Pennsylvania Historic Preservation

Blog of the Pennsylvania State Historic Preservation Office

March Marker Mania 2020

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Soon there will be some new markers out there for you to brake for!

Earlier this month, PHMC approved twenty-four new historical markers for an amazing range of subjects that highlight even more interesting Pennsylvania facts and figures.

Proactive Marker Program

Many of this year’s round of Pennsylvania Historical Markers are associated with PA SHPO’s proactive marker program.

Last year, PHMC started an initiative of accessibility and inclusion to encourage nominations in underrepresented counties and for underrepresented subject areas. 

Nominations for approved subjects in the following counties may receive financial support from PHMC: Armstrong, Cameron, Carbon, Clarion, Clinton, Columbia, Elk, Forest, Fulton, Greene, Jefferson, Juniata, Mifflin, Montour, Potter, Sullivan, Susquehanna, and Wyoming Counties. 

In addition, support may be available for subjects related to Archaeology, Women’s history, Latino history, and Asian-American history, as well as African American and LGBTQ history in counties other than Philadelphia.

Here is a sampling of the historical markers supported by the PA SHPO through the proactive marker program.

Gloria Casarez (Philadelphia)

A Latinx champion for civil rights and LGBTQ activism, Casarez served as Philadelphia’s first director of Lesbian, gay, bisexual and transgender (LBGT) affairs. Her efforts established Philadelphia as the leader of LBGTQ rights protections in the nation. Her contributions span HIV/AIDS initiatives and transgender health programs and affordable housing. She will be the first PHMC marker for a Hispanic American.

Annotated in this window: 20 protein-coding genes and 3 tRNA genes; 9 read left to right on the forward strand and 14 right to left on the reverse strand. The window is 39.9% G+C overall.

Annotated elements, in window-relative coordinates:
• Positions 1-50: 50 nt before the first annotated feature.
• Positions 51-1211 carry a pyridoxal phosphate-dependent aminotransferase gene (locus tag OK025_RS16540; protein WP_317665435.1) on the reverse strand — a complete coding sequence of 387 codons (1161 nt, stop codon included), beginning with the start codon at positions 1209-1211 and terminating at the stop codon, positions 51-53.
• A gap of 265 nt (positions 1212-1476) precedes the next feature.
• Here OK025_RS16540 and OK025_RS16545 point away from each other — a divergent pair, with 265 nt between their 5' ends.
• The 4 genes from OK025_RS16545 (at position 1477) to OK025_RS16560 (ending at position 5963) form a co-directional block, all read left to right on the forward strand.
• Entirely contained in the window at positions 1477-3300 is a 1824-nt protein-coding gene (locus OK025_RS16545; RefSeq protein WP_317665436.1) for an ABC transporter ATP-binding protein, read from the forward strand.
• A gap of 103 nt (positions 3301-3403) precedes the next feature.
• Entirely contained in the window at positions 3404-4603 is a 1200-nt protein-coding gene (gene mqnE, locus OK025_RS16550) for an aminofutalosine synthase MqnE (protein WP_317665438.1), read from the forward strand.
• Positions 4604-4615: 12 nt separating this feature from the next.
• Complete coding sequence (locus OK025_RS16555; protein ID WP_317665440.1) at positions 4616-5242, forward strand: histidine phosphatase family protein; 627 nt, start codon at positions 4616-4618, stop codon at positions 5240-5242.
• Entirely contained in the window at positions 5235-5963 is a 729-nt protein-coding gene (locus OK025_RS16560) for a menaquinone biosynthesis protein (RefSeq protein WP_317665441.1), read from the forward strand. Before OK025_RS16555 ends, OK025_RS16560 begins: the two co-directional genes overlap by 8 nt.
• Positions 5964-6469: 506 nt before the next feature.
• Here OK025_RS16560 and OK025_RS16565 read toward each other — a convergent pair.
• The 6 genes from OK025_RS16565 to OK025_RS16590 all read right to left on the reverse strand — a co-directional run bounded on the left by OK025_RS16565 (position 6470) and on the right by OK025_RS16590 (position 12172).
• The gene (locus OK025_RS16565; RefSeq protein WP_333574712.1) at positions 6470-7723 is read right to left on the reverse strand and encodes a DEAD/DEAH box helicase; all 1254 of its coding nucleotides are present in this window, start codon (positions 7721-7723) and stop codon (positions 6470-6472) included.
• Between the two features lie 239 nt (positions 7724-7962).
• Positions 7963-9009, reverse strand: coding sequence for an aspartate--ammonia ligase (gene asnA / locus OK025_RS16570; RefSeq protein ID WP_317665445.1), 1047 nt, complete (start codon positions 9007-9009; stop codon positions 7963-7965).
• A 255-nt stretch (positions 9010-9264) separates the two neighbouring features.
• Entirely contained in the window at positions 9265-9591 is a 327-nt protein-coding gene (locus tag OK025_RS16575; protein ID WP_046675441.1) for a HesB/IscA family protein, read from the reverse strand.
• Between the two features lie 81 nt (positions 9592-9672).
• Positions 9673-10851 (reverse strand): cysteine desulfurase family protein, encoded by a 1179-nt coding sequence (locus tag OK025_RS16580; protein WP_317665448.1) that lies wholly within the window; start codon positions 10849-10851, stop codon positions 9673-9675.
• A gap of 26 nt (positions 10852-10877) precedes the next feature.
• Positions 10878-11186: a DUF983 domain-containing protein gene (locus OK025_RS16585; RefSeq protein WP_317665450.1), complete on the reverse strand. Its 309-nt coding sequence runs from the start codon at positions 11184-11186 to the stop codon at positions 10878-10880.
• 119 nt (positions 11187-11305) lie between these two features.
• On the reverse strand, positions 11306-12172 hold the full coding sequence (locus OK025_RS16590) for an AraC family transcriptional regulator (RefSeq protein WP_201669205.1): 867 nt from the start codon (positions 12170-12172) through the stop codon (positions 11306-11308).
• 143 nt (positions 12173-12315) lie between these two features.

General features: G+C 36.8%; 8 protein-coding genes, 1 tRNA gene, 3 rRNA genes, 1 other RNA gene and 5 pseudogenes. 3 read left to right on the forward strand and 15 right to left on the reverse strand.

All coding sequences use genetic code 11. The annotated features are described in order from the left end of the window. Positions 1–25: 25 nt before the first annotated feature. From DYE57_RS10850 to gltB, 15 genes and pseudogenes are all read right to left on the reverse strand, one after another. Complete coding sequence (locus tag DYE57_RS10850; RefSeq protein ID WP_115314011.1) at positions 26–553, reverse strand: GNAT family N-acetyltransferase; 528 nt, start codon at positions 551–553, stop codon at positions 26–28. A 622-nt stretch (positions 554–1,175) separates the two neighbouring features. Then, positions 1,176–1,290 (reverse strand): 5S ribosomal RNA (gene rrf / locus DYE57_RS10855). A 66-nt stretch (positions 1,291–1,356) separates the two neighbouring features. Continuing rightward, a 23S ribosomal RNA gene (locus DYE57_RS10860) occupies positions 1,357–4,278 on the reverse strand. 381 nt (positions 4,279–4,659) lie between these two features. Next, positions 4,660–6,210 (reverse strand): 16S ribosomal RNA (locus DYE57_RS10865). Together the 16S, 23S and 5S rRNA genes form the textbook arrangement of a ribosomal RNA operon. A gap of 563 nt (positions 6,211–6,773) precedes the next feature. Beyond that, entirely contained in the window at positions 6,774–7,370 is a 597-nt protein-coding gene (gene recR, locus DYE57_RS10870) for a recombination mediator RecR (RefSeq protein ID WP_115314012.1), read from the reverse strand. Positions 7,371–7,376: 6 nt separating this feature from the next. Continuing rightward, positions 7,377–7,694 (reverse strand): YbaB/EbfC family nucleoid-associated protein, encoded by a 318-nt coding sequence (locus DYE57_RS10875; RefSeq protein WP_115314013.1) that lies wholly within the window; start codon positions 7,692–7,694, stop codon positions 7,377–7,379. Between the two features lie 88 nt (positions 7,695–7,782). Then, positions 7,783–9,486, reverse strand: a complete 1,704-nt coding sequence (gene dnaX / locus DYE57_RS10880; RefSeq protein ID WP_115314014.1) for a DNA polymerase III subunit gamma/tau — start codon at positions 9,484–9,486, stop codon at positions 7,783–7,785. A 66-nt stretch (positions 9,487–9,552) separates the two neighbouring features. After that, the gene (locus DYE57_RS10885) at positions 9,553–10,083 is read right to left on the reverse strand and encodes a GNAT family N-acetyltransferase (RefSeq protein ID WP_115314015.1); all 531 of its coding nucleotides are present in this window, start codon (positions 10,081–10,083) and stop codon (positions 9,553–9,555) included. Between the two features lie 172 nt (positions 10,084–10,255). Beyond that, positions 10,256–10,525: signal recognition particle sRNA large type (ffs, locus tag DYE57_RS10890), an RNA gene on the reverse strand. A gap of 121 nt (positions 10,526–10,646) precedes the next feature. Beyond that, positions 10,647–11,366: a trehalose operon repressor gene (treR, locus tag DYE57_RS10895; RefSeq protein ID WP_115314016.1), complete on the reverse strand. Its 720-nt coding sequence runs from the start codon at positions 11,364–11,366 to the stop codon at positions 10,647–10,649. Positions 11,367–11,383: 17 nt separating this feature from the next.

Casarez was nominated for a historical marker by John Anderies, Archives Director for the John J. Wilcox Archives at the William Way LGBT Community Center in Philadelphia.

Fighter’s Heaven (Orwigsburg, Schuylkill County)

A training camp established by Muhammad Ali in 1972 in rural Schuylkill County.  Here, he trained for some the biggest fights of his career, notably Rumble in the Jungle and Thrilla in Manila.  Future heavyweight champions Larry Holmes, Tim Witherspoon, and Eddie Mustafa Muhammad began their careers sparring here with Ali.  He hosted many celebrities at Fighter’s Heaven, e.g. Andy Warhol, Diana Ross, and Tom Jones.  He gave his famous interview with Dick Cavett at the camp. He enjoyed peacefulness and fresh air at the retreat.

Ali at Fighter’s Heaven talking to a crowd of visitors in the 1970s.

Fighter’s Heaven is also a 2019 PA SHPO Community Initiative Award winner. PA SHPO-er Emma Diehl prepared this marker nomination.

Frances Dorrance (Wilkes-Barre, Luzerne County)

One of Pennsylvania’s most influential archaeologists, Dorrance laid a foundation for the modern understanding of the archaeological heritage of the Commonwealth.  She founded the Society for PA Archaeologists. In the 1920s, she initiated what would become the PA Archaeological Site Survey which currently contains records for over 25,700 sites.

Frances Dorrance at her desk in Hoyt Library in Kingston, PA. Image courtesy of the Pennsylvania Archaeologist 1955 Vol 25. No. 1.

This nomination was prepared by the Society for Pennsylvania Archaeology. You can read more about Dorrance here and about the PASS program here.

Parker’s Landing Petroglyphs (Parker, Clarion County)

Native American engravings on rocks in the Allegheny River Watershed, which are only visible during the summer dry months.  Archaeological investigations have confirmed that the creators of these engravings were prehistoric inhabitants of the unglaciated Allegheny Plateau.  This is one of the most significant petroglyph sites in Pennsylvania.

One of the Parker’s Landing Petroglyphs. Photo from CRGIS record.

The marker nomination was prepared by Ken Burkett, Executive Director of the Jefferson County Historical Society and member of SPA. You can read more about these petroglyphs in this CRGIS record.